The EGT system is driven by thermocouple-type sensors. As such, things things RARELY, IF
When they do, they lie low, not high.
And EGT indication that is above desired/expected is typically a true indication.
So, where do you go from here? Engine health. You say he's cleaned blades... good.
What about, as asked above, pneumatic leaks?
From there, you're really going to look at the FCU, but only if there is an associated error in rotational speed of the N2
Not knowing which type of engine is on the L-39 (if he can't figure this problem out, he's more than welcome to donate the airplane to me... I promise I'll take good care of it), I can't get into specifics because I simply don't know them.
But, generally speaking, a high EGT indication is a TRUE indication, and is telling you that turbine blades, compressor blades, or FCU are having health problems or other issues.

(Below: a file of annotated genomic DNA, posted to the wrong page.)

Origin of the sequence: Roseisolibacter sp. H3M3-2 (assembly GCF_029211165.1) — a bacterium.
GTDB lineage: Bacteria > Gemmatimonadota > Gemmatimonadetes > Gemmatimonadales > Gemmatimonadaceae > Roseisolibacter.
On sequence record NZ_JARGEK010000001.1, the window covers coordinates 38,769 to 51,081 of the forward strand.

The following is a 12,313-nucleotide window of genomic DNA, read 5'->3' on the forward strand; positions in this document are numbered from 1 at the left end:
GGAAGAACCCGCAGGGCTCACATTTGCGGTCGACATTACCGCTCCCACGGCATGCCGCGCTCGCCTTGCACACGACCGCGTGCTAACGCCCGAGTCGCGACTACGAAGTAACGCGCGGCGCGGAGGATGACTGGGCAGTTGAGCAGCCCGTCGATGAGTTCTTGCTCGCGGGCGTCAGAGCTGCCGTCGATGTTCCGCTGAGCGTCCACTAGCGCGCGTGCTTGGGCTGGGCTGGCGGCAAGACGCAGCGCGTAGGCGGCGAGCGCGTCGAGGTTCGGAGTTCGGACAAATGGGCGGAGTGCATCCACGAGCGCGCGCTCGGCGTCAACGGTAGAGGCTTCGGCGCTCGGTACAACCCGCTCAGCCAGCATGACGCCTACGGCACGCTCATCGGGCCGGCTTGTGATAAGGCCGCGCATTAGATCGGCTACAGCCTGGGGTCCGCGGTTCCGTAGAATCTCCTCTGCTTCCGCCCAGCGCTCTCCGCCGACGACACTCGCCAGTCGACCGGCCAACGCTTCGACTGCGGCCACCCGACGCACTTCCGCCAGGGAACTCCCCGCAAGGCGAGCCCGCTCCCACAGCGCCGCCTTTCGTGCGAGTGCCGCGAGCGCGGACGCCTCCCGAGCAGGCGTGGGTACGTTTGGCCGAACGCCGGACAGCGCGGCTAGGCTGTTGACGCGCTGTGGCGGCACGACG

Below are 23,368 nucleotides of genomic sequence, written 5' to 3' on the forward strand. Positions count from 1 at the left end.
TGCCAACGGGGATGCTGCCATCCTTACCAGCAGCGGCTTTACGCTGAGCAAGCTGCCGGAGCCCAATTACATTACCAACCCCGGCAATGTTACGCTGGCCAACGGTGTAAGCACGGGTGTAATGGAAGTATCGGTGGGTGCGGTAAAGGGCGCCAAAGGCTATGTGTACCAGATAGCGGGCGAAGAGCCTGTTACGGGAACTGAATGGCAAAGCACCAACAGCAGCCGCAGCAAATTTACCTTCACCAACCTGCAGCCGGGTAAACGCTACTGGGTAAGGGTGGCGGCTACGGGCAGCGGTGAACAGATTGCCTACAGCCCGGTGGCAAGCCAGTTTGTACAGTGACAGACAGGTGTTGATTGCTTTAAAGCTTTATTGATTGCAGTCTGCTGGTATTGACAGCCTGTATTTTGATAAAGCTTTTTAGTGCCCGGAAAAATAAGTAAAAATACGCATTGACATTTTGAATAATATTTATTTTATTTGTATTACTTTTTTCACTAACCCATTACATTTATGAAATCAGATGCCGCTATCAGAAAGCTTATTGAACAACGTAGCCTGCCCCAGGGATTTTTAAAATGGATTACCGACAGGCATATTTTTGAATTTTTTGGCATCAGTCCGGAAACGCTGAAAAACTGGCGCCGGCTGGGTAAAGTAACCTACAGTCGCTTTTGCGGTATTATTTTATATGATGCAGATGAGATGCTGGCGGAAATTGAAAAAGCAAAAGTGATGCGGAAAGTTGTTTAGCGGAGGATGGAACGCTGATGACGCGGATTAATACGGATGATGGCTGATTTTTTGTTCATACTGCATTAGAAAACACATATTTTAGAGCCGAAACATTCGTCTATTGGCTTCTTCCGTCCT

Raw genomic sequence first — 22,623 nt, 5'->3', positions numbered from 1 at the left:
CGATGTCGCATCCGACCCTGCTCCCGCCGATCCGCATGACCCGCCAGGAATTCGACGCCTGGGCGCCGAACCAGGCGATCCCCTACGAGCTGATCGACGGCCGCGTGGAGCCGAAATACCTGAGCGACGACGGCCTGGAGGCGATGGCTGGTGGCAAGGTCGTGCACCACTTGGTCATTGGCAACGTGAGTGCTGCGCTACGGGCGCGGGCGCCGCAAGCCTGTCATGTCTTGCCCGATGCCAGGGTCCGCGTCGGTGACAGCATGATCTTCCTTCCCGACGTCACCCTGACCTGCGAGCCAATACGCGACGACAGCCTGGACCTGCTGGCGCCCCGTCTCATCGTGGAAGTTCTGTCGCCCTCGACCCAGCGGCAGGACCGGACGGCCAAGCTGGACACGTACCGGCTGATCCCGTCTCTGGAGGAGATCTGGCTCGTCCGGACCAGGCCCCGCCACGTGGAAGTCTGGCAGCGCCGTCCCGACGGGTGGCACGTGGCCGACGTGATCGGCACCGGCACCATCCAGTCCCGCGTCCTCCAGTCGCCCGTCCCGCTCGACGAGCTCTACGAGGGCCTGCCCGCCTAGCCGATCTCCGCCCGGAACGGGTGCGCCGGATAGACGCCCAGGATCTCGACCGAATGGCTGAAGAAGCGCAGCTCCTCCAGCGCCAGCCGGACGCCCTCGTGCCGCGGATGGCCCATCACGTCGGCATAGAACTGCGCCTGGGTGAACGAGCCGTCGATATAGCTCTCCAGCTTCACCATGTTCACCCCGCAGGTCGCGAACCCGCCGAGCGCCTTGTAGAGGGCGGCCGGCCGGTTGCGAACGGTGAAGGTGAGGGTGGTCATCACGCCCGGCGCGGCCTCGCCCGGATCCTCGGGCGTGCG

And the FCU is a stretch, at that; the only thing an FCU (hydromechanical, which I'm assuming we're dealing with here, not digital) is sensing is RPM... not pressures, not temps, not what you had for breakfast, JUST RPM. So, unless there is also an RPM issue, stay out of the FCU.
He does realize that EGT rises continually as the engine ages... right? If it's gone past a limit, then... he's looking at a three-bolt fix, as we used to say on JT